Chapter 12 helps the reader develop an understanding the importance of a social network in relation to life longevity. In the chapter about religion, we saw that the social benefits of religion were more likely to be related to having a longer life than faith itself. In this chapter, it reiterates a similar idea except that quantity matters. Having a larger social network is correlated with longer lives while feeling secure in your relationship only makes you feel better. In addition, pets are not good substitutes for human friends. While I do agree with the chapter’s content, the reading continues to be vague. For example, it never really specified the ideal number for people in your network…shouldn’t that be important? If you are going to report a finding stating that a larger social network is related to longevity, shouldn’t you give a range of how many people you’d want in your life? Or is it just the perception of the individual that matters? In other words, will the individual have a higher chance at longevity if they perceive their network to be large?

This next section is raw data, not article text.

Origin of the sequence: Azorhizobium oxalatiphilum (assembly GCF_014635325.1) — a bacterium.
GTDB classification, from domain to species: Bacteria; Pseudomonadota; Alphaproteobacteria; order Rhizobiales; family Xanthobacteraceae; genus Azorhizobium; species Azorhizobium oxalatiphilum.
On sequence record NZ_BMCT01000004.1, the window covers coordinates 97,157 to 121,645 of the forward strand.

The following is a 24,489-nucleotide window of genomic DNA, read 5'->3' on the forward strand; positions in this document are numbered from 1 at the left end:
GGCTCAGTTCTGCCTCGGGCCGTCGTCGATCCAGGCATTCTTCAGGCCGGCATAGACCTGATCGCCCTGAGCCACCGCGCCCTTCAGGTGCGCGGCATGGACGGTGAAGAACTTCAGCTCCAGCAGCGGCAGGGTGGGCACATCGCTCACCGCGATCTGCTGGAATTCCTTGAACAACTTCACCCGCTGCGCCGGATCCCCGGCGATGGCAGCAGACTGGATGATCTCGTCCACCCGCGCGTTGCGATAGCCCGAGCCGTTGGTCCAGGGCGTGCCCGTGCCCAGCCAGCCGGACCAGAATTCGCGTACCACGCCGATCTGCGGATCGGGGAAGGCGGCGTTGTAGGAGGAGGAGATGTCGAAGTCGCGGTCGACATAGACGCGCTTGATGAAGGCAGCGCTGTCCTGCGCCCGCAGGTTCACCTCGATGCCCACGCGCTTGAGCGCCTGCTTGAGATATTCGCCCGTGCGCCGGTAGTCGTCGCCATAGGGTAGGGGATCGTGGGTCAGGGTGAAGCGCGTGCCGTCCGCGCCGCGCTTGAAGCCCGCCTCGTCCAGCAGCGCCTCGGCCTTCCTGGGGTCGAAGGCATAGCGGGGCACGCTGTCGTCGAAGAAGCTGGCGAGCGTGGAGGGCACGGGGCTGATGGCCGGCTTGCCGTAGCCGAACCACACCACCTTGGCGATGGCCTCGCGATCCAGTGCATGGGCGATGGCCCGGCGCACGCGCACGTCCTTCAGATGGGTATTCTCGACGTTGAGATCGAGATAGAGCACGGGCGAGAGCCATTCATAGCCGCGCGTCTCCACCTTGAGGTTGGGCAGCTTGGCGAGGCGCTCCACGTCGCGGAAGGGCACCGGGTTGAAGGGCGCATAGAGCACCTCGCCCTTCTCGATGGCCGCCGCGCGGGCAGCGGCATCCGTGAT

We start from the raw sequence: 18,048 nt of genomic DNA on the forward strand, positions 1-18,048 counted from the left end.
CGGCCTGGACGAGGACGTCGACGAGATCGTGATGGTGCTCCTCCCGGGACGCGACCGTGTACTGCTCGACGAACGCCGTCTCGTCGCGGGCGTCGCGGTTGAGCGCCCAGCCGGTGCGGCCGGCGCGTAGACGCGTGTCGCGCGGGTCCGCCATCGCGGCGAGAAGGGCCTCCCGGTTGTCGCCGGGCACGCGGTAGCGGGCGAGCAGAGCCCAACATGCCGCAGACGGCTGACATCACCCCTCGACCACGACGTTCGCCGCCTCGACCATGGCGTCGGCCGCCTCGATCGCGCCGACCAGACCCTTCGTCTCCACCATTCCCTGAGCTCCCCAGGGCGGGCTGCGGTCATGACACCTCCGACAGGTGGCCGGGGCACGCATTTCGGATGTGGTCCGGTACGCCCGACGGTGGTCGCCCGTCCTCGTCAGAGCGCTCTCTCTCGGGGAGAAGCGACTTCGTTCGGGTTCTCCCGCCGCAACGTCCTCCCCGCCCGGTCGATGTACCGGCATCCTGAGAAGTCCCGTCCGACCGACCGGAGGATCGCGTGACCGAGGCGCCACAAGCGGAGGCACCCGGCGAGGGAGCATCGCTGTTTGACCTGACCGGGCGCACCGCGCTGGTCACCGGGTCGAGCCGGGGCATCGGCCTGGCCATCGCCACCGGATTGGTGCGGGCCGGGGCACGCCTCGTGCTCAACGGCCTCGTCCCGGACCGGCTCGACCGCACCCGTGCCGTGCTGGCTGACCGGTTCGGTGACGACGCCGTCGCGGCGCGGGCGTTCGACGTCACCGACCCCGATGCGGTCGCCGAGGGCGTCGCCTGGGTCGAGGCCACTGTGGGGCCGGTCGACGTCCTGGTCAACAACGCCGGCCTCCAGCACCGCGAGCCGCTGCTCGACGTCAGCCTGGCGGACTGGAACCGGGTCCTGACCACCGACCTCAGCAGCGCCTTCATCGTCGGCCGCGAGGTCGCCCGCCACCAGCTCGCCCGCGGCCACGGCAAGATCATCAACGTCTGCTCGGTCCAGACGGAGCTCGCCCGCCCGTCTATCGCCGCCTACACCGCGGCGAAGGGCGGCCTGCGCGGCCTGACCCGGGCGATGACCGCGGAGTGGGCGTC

Chapter 13 states that more feminine women AND men show to live longer lives when compared to masculine men and women. This may be due to gender roles and one’s smoking and financial responsibilities. Furthermore, feminine women/men may be more likely to tell others about their problems, allowing them to cope with stress. Gender roles also may lead men to live shorter lives since their wives aren’t reminding them of healthy behaviors or having a broken heart. At the end of the chapter, the reading poses a great question: does it matter if your significant other is masculine or feminine as well? In my opinion, it does. For example, if my partner is a feminine man, I’d imagine that there would be more reciprocal communication between us versus a masculine man. While I do think this is an interesting question, it needs to be reworded to match today’s society where people do not identify or report having strictly feminine and masculine traits.